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Vacation Benefits Illinois

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  • jumbalaya
    started a topic Vacation Benefits Illinois

    Vacation Benefits Illinois

    I am a employer with a company of 40 employees. We have been in operation for 7 years now and since the beginning i have offered 1 week vacation after the frist year, 2 weeks vacation after the 3rd year and 3 weeks vacation after the 5th year. Unforgently times have change, we are in a recession now and my buiness has decline to the point that i need to make some changes to protect my invesment.
    Ouestion 1. At this date can i change my policy towards vacation
    One week for all hourly employees, 2 weeks for managent.
    Question 2. The accrue vacation the employees earn last year to be used this year, can I reduced the accrue vacation to 1 week for hourly and 2 week for managers as decribe above. Or by Law am i requierd to give what they have earn, still change the company policy right now and starting the new policy next year, if we make it, start the new vacation time

    This i know is a lousy thing to do to loyal employees, I used to be one.. But as a owner if i do control the loss and address the highter cost of doing buiness then we can all be out of a job in the near future

  • DAW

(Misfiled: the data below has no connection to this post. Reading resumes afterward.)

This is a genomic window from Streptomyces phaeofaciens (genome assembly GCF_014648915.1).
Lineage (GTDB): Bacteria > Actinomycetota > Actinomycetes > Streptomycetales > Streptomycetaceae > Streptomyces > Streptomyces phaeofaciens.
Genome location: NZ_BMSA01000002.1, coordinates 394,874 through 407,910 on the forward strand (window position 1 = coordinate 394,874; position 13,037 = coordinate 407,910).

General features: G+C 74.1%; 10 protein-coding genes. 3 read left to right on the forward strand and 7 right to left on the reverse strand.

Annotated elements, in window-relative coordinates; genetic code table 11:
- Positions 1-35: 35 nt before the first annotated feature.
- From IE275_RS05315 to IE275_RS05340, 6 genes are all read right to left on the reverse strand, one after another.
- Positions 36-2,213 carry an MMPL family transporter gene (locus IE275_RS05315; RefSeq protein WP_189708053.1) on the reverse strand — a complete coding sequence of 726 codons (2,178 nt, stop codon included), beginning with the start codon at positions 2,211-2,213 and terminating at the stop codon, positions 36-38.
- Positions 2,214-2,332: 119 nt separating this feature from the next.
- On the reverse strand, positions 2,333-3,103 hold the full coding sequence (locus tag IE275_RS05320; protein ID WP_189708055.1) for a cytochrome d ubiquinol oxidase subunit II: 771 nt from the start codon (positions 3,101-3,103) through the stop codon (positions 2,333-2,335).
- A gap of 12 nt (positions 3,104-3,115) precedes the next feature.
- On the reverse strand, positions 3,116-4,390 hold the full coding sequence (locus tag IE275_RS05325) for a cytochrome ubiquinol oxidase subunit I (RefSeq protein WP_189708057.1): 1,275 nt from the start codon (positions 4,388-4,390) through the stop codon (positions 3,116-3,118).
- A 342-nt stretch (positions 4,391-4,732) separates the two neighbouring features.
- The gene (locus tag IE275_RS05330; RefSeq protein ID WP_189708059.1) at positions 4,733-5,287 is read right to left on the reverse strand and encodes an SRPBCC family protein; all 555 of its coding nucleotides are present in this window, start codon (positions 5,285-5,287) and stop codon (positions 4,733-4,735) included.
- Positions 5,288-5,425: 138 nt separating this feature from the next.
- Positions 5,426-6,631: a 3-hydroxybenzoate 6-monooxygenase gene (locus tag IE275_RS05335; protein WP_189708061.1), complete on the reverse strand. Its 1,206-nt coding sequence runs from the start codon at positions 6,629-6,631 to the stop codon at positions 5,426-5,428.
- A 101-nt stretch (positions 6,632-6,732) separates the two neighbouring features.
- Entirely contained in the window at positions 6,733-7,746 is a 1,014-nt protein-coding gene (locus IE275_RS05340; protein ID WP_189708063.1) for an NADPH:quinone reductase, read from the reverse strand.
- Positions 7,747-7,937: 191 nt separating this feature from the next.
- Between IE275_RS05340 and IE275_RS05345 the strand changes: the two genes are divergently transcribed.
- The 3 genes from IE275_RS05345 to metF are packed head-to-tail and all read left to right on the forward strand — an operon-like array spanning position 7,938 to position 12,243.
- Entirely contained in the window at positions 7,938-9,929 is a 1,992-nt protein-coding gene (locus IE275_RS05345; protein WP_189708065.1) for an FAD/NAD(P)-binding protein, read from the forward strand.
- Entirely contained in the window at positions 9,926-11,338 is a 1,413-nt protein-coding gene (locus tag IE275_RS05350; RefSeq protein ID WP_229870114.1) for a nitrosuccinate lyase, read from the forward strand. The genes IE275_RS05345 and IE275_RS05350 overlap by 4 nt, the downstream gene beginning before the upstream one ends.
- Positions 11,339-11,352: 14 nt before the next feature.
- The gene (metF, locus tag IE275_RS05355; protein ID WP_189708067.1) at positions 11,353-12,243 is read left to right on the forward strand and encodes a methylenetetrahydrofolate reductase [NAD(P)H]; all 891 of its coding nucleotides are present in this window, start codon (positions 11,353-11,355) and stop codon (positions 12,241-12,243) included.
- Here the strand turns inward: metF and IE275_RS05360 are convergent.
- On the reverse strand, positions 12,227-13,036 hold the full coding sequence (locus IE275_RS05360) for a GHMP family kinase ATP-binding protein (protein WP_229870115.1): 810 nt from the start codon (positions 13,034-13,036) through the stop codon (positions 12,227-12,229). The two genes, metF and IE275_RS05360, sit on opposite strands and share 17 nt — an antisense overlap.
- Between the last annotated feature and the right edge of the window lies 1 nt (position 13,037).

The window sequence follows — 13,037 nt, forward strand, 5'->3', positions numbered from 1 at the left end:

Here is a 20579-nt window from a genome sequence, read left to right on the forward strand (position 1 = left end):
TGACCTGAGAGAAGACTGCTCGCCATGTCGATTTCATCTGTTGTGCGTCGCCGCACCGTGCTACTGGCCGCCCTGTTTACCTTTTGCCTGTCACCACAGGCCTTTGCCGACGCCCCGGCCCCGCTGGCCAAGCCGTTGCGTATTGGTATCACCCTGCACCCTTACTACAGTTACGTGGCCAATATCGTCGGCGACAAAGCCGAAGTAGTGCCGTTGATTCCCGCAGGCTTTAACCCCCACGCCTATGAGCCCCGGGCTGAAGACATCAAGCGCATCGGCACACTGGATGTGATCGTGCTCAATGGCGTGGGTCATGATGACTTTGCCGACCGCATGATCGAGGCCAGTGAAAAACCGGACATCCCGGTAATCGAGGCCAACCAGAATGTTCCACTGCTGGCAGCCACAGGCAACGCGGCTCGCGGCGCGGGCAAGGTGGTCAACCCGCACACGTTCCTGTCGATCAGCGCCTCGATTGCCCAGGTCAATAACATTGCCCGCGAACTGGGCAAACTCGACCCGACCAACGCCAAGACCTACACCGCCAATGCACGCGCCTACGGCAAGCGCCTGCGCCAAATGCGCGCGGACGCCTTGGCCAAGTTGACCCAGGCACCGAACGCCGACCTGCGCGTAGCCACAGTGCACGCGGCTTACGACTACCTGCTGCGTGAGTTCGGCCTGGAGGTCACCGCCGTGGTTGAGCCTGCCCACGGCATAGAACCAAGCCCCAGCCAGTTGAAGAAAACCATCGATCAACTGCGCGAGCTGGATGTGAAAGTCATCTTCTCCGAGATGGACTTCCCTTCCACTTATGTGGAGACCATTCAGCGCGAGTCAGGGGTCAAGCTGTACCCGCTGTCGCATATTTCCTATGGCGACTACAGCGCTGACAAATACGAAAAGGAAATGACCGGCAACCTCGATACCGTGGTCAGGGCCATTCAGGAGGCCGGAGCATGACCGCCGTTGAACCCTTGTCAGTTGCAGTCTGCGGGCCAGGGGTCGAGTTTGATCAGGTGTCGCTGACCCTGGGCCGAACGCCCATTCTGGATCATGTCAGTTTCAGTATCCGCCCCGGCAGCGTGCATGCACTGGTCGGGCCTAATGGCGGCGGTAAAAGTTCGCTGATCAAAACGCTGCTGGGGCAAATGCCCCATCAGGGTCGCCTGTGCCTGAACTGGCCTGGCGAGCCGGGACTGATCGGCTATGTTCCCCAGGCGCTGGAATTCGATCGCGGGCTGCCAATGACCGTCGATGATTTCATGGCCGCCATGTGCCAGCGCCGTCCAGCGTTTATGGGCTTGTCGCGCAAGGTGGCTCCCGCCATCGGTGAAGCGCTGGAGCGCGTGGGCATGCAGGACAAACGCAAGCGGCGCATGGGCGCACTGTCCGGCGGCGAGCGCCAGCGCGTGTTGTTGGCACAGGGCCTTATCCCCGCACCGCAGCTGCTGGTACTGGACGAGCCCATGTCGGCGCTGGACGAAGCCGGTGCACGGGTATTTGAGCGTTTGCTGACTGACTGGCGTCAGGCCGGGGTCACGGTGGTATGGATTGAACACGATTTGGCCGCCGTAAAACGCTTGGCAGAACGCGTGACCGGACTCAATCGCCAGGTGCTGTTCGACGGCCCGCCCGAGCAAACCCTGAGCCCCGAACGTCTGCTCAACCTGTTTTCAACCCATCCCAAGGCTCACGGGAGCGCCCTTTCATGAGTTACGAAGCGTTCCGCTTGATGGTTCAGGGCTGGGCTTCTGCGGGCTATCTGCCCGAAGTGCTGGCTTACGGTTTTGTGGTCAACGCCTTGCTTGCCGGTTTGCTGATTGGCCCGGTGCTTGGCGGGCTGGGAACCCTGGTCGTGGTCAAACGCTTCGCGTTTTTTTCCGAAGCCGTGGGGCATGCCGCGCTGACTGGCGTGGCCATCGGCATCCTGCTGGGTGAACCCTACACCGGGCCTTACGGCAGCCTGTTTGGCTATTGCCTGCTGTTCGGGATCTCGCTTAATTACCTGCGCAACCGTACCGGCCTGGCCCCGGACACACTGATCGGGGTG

replied
    The key might be the existence of a policy which is (or can be argued to be) a contract. If we hire an employee, and at the time the employee is hired we have in place a use-it-or-loss-it policy, then we have not violated contract law by the "lose it" provision executing as per contract. On the other hand, if we have no use-it-or-loss-it policy and we try to retroactively implement one, or retroactively eliminate vacation/PTO earned (the OP's actual question), then we arguably are violating contract law as Joe suggested. Now as alway with any contract law related answer, we need to read the actual contract and check with the related state law to be sure of our answer. Not all policies rise to the level of a contract, but that is a determination which a court can address, so a blanket answer that policies are not contracts is not necessarily correct.

    I think part of the confusion is that we can have both labor law and contract law effecting the same situation. Contract law cannot make labor law go away, but absent contrary labor law, contract law can still be valid. For example, vacation is vested in CA and nothing contract law can do to change that. We on this web site tend to answer questions in terms of labor law but contract law while not always applicable cannot be ignored.